The summer of 85. Last summer before mass deaths in the third world country called America.
Summer of Madonna
Summer of Live AID–which I did have confused with AIDS at first as I had so many sick friends.
Two thirds of all my friends were to die between 10/09/85 and I don’t remember the exact date in 91.
Days before the protease inhibiters, days before common courtesy was extended to men sick simply because of sexual preference.
I didn’t have any junkie friends. I didn’t know any sick women.
I can only speak about the Gay community. One I was very fond of.
1985: year I was in one jet with a bomb in it–Heathrow, June, and one jet with the body of a man killed by terrrorists, Rome, October
1985: year Mick danced with Tina as if there would be no tomorrow. For years I had a poster of Tina on a wall, and I’m not that type of poster person. Tina Turner was inspirational.
1985: Year I would run into Diana Ross every damn night. Her office was on my block. I would come home from work, she was just leaving her office and she would stop as if a statue and wave at me. I think she wanted me to courtesy.
1985: a good summer for the beach, a place I could be found at frequently. In between my trips to Europe
1985: my parents last road trip in Europe. They asked me to come along to navigate. I thought it was because my closest friend was dying.
It turned out that they really needed a navigator.
My father was the only known male to stop every two miles to ask directions. He drove my mother and I crazy.
We had fun on that trip. I got my parents tipsy at Octoberfest on Spaten, the only beer that I have ever really loved and been able to drink.
We talked and laughed a lot. I would leave my parents during the day and meet them for dinner. I never like to be on other peoples schedules when traveling. I like to walk everywhere.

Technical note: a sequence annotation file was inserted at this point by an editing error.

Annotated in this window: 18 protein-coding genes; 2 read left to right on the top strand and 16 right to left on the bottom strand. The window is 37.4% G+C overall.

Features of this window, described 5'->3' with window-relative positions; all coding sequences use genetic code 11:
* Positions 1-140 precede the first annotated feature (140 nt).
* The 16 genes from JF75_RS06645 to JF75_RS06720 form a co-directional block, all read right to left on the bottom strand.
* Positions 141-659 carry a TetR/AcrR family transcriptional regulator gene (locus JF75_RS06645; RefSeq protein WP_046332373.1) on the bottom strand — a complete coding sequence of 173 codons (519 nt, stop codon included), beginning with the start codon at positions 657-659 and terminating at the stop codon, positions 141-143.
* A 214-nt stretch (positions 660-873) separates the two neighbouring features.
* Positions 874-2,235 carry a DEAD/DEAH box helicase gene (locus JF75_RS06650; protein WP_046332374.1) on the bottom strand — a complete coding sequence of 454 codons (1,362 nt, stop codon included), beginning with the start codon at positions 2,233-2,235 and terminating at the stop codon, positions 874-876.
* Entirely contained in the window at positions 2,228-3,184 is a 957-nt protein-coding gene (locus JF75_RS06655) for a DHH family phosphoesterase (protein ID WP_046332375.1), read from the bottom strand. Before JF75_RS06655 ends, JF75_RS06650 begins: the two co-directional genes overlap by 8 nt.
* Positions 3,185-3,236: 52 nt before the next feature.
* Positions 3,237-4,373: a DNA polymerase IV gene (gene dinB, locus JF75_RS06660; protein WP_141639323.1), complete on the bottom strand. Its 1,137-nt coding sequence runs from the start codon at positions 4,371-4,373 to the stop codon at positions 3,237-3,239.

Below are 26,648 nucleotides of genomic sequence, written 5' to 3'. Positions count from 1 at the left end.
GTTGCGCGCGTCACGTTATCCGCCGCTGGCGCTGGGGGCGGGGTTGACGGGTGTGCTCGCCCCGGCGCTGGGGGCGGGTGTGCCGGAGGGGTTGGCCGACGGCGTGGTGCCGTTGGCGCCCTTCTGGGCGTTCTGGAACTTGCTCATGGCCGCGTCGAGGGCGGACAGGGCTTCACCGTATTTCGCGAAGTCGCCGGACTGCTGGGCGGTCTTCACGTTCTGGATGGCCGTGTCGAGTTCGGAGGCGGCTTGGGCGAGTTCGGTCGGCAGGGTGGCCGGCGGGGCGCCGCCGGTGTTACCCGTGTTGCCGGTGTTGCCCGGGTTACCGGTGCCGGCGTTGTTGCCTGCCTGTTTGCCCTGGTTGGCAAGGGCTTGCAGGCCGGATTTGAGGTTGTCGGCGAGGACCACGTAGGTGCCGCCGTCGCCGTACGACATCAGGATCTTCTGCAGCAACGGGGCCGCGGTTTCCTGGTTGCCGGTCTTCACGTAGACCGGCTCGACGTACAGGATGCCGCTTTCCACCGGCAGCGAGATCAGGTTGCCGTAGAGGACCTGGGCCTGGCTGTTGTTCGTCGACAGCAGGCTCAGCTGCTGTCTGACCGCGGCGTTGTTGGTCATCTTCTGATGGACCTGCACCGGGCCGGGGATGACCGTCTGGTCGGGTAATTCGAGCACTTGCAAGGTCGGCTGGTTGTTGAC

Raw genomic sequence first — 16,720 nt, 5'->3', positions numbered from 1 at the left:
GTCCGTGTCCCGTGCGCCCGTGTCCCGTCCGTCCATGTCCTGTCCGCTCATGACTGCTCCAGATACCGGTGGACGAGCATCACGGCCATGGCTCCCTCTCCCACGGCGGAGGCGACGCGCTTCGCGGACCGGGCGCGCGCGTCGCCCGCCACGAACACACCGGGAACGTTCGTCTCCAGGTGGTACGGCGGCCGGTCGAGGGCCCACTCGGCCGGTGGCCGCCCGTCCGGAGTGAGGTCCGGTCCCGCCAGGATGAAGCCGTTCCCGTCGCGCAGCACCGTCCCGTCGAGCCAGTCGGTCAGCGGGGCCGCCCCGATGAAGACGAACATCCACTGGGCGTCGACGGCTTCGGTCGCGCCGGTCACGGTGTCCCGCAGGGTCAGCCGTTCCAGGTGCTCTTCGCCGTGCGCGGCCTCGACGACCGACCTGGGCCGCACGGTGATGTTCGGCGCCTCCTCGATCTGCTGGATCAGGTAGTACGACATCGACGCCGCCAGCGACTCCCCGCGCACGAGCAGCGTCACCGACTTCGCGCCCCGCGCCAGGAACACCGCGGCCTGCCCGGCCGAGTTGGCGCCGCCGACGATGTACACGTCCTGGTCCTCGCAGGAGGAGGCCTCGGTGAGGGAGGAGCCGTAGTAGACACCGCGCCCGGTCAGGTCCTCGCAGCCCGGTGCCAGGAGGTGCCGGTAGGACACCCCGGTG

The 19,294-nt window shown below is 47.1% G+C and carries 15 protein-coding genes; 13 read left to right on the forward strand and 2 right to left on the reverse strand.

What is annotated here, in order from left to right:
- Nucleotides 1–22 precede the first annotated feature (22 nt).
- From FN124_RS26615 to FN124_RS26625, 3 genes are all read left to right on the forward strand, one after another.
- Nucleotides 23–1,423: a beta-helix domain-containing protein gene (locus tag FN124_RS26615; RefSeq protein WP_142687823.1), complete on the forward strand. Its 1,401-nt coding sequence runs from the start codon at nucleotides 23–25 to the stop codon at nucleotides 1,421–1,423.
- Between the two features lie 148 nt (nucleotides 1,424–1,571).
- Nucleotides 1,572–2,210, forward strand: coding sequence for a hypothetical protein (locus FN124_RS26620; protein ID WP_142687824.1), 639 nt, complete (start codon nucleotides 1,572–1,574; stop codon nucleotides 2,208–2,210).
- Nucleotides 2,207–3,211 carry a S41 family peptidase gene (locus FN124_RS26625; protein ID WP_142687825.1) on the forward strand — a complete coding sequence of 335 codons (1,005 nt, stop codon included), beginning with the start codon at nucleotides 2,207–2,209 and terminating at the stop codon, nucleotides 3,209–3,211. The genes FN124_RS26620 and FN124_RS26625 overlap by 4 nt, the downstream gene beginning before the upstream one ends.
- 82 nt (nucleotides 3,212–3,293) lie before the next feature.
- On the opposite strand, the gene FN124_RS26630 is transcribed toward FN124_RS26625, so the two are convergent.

1985: Year the Blenderbusters got our name when the bartender said we were going to bust her blender. Jim Thorpe PA was just beginning to become a touristy town. We were searching for the perfect strawberry margarita from Jim Thorpe to Montauk.
One of us, not me, has a house in Sag Harbor. We thought the Hamptons were built up and crazy then. We had no idea….
1985: Too many men, gay and straight wanted to become Blenderbusters. We were four girls so we made an auxiliary and had initiation.
They had to drive around in the rain for hours listening to Rod Stewart.* Any man who could survive that…
As Blenderbusters we had an energy, a force, that none of us had singularly. We can do a Motown medley like nobody. We spent Saturday afternoons discussing women’s issues and at five out would come the beer, joints and cookies. We were thin anyway
We had so many options it would take us hours to decide what to do. That is why when we went to the movies, we sat in the front row, pre-stadium seating.
I was into vintage clothes, tiered skirts, halter tops, lace socks, lace in my hair–the Madonna look before I ever consciously saw her, dresses with jackets, jackets without blouses, much marcasite, red hair, sometimes too much make up. Oh yeah, I liked going out.
I managed large scale litigation projects. It was 24/7 before the term was invented. I had worked 20 straight months between 83 and mid 85.
It was exhausting. My father offered to pay me to quit. I didn’t but took time off.
1985: I had a rare breakdown in musical taste and had a thing for Rod Stewart*. Hence the auxiliary initiation. It was his old songs that got to me: “Maggie May,” “Every Picture tells a story”
My fiancee and I broke up early in 85, and I turned away from all music that had a personal association with one of my relationships. That precluded almost everything. Rod was available.
But I couldn’t turn away from Eric and Tom. So when Waits did “Downtown Train” by Rod, I was in YUPPIE/Something else/Something better/Heaven.